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Know Your Snakes

So far, 89 snake species have been recorded in Nepal. Among this great diversity of snakes, we know with certainty of 17 species of snake that are found in Nepal and have the front-fanged type of venom apparatus and thus are considered to be highly venomous and dangerous. These snakes can be subdivided further into two groups: family elapidae and family viperidae and further species. Snakes look similar but their color, scales, eyes and head shape can be useful in distinguishing dangerous species from harmless ones. Some snakes found in Nepal

Green Snakes 
Scientific Name: Orthriophis hodgsonii 
Structure: They have a few large scales on the top of the head and round pupils. 
Harmfulness: These snakes are non-venomous and harmless. 
Cat-eyed Green Snakes (Boiga cyanea) have no pit organ between nostril and eye, which distinguishes them from venomous pit vipers.


Green Pit Viper
Scientific Name: Trimeresurus septentrionalis
Structure:  They have a pit organ between the eye and the nostril, which is an infrared detector used to find prey in the dark. 
Harmfulness: They are the only venomous species of green snakes in Nepal. Bites are painful but not fatal.

Russel Viper 
Scientific Name: Daboia russelii
Nepali Name: Baghe sarpa, Suskar
Structure: Its head is covered by numerous small symmetrical, oval scales, it has a long tail and long venom fangs that fold back into its mouth.
Harmfulness: It is one of the most dangerous snakes in Nepal, found in the Tarai only. 

Tibet Pit Viper 
Scientific Name: Trimeresurus tibetanus
Nepali Name: Haryou sarpa, Pattar, Karanko haryou sap
Found: Can be found in oak and rhododendron forests on Phulchoki, Helambu and in Tibet, up to 3,200m. 
Harmfulness: Bites can be painful, but not dangerous.

Himalayan Pit Viper 
Scientific Name: Gloydius himalayanus
Nepali Name: Bhyagute sarpa
Structure: It has a few large scales on the top of its head, like some non-venomous viper lookalikes. But it has a pit organ and a dark stripe from eye to mouth. 
Found: At 1,600-3,000m in the mountains, it is active in the daytime hunting rodents. Has been found in Mustang.
Harmfulness: Bites can be painful but not fatal.

Python
Scientific Name: Python molurus
Character: They can bite if disturbed
Found: Found mainly in the Tarai and low valleys.
Harmfulness: They have no venom but kill prey by constriction.

Common Krait 
Scientific Name: Bungarus caeruleus
Nepali Name: Seto-kalo chure sarpa, Gadaich, Chure sarpa
Greater Black Krait 
Scientific Name: Bungarus niger
Nepali Name: Thulo kalo karet
Lesser Black Krait 
Scientific Name: Bungarus lividus
Nepali Name: Sano kalo karet
Wall’s Krait 
Scientific Name: Bungarus walli
Nepali Name: Bairi karet, Gadaich

Character: They are the most common and dangerous causes of snake envenoming in Nepal. Active at night, some victims do not know they have been bitten while asleep.
Structure: They differ from all other snakes in having one row of hexagonal scales along the middle of their back from neck to tail, which are much larger than other scales.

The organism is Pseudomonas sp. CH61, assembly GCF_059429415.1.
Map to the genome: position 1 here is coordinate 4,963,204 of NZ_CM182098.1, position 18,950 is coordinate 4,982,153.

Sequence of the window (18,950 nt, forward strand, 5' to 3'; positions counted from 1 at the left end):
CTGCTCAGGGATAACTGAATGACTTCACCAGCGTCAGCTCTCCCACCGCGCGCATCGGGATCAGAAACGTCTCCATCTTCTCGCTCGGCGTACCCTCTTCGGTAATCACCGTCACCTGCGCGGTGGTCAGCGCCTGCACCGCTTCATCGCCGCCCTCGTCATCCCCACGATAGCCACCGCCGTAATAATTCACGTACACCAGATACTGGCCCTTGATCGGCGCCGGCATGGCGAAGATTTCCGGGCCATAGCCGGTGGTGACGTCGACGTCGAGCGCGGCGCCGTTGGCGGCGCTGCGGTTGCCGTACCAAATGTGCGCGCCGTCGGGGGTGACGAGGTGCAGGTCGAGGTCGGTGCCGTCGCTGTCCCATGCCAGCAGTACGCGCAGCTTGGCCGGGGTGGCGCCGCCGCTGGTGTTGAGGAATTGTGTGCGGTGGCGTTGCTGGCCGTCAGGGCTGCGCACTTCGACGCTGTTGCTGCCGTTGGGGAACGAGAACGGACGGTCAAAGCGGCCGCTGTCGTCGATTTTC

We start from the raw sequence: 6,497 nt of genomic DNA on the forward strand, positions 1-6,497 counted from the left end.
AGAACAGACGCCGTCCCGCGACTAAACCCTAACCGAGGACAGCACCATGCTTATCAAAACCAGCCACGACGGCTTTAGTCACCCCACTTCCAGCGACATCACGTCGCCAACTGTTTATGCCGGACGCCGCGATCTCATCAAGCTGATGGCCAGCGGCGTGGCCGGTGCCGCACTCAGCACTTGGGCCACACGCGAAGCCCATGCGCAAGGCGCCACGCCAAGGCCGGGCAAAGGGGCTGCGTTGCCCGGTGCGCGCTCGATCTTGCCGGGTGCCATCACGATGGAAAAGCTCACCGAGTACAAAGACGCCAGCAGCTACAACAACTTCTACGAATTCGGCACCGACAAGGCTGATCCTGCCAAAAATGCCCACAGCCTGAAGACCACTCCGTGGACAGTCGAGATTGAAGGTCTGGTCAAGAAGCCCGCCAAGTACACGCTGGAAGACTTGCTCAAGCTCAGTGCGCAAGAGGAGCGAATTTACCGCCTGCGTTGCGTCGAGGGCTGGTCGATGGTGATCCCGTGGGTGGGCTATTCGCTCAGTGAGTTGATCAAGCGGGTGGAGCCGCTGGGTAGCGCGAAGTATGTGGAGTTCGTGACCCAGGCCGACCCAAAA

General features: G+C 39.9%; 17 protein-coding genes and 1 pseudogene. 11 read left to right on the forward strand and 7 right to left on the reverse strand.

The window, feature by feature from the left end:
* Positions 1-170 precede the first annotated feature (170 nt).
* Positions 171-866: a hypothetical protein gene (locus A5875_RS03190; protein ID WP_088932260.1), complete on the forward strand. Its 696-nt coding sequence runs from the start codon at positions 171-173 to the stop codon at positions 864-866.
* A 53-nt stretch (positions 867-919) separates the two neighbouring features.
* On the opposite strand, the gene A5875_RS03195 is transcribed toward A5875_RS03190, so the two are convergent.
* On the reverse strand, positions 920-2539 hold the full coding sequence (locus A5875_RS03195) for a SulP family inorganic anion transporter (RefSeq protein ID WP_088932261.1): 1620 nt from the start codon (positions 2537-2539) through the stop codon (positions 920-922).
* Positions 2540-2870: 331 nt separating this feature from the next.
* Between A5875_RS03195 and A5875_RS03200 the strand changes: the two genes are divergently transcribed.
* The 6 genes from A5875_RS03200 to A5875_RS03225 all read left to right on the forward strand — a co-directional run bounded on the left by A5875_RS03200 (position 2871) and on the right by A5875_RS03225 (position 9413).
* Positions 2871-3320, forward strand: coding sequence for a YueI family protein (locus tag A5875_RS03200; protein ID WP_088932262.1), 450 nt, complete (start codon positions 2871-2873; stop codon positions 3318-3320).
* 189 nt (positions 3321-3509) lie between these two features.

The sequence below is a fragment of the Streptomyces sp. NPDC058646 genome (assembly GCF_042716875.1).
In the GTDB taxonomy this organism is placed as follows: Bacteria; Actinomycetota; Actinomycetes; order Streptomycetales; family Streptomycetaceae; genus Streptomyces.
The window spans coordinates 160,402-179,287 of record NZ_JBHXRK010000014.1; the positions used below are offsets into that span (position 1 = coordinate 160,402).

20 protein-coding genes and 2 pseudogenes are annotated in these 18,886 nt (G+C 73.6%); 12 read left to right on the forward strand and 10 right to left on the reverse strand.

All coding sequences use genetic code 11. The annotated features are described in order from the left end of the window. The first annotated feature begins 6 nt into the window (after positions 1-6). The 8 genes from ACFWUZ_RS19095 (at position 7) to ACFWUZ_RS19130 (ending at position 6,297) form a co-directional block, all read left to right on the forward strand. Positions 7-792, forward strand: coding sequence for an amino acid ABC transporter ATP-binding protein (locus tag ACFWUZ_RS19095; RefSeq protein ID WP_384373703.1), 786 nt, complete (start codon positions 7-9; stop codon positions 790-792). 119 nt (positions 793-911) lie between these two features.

Harmfulness: Cause respiratory paralysis and can kill even after 12 hours. 
Found: Up to 1,450 m.

Himalayan Krait 
Scientific Name: Bungarus bungaroides)
Nepali Name: Pahadi karet, Himali karet
Found:  At higher altitudes, 
Harmfulness: their bites cause death due to asphyxia. \
Banded Krait
Scientific Name: Bungarus fasciatus 
Nepali Name: Gangawari, Panhelokalo chure sarpa, Kanthamala, Laxmi sanp, Raja sanp, Maher, Gwala sarpa, Ahiriniya sanp
Harmfulness: They are also highly venomous 
Found: In the Tarai.
Cat Snake
Scientific Name: Boiga trigonata 
Structure: Look like most Kraits but differ in having laterally compressed bodies, unlike Kraits, which have rounded or triangular cross-sections. Mildly venomous.

Kukri Snake
Scientific Name: Oligodon arnensis 
Structure: differs from Russell Pit Viper in having pupils that are round, large scales on top of the head and no pit organ. Unlike Kraits, it has scales on the back that are all of similar size and shape.


Common Wolf Snake 
Scientific Name: Lycodon aulicus 
Character: It is a small snake that often enters homes at night to hunt geckos and mice. 
Structure: Unlike more dangerous Kraits, it has scales of the same size all over its body.
Harmfulness: They are harmless.

Coral Snake
Scientific Name: Calliophis beddomei
Found: They are rare and found up to 2,200m. 
Structure: If cornered, it responds by flattening its body and lifting and curling its tail. 
Harmfulness: Bites are rare, sometimes fatal.


Tawny Cat Snake
Scientific Name: Boiga ochracea
Found: They are widely distributed in the Tarai and mid-hills. 
Structure: They are often reddish brown 
Character: Active at night, 
Harmfulness: Unlike Kraits are not venomous.

Water Snake 
Found: They are common in paddy fields and ponds
Harmfulness: They are not venomous. 
The Striped Keelback
Scientific Name: Amphiesma stolatum 
Character: It is active by day and rarely bite. 
Structure: It has prominent and distinct spots and stripes on the body.

Cobra and King Cobra
Scientific Name: Naja naja, Ophiophagus hannah
Nepali Name: Rajgoman, Kalinag, Kenwata
Harmfulness: They are common and dangerous causes of snakebite envenoming in Nepal. Most bite at dawn, injecting a large quantity of venom that leads to paralysis of the peripheral nervous system, and then death by asphyxia. 
Character: Raises forebody, displays extended neck skin hood and hisses when disturbed. 
Found:  In the Tarai and up to 3,500m.

Adapted from:
Venomous Snakes of Nepal: A Photographic Guide
by SK Sharma, DP Pandey, KB Shah, F Tillack, F Chappius, CL Thapa, E Alirol and U Kuch

BP Koirala Institute of Health Sciences, 2013
ISBN number : 978-9937-2-6003-9

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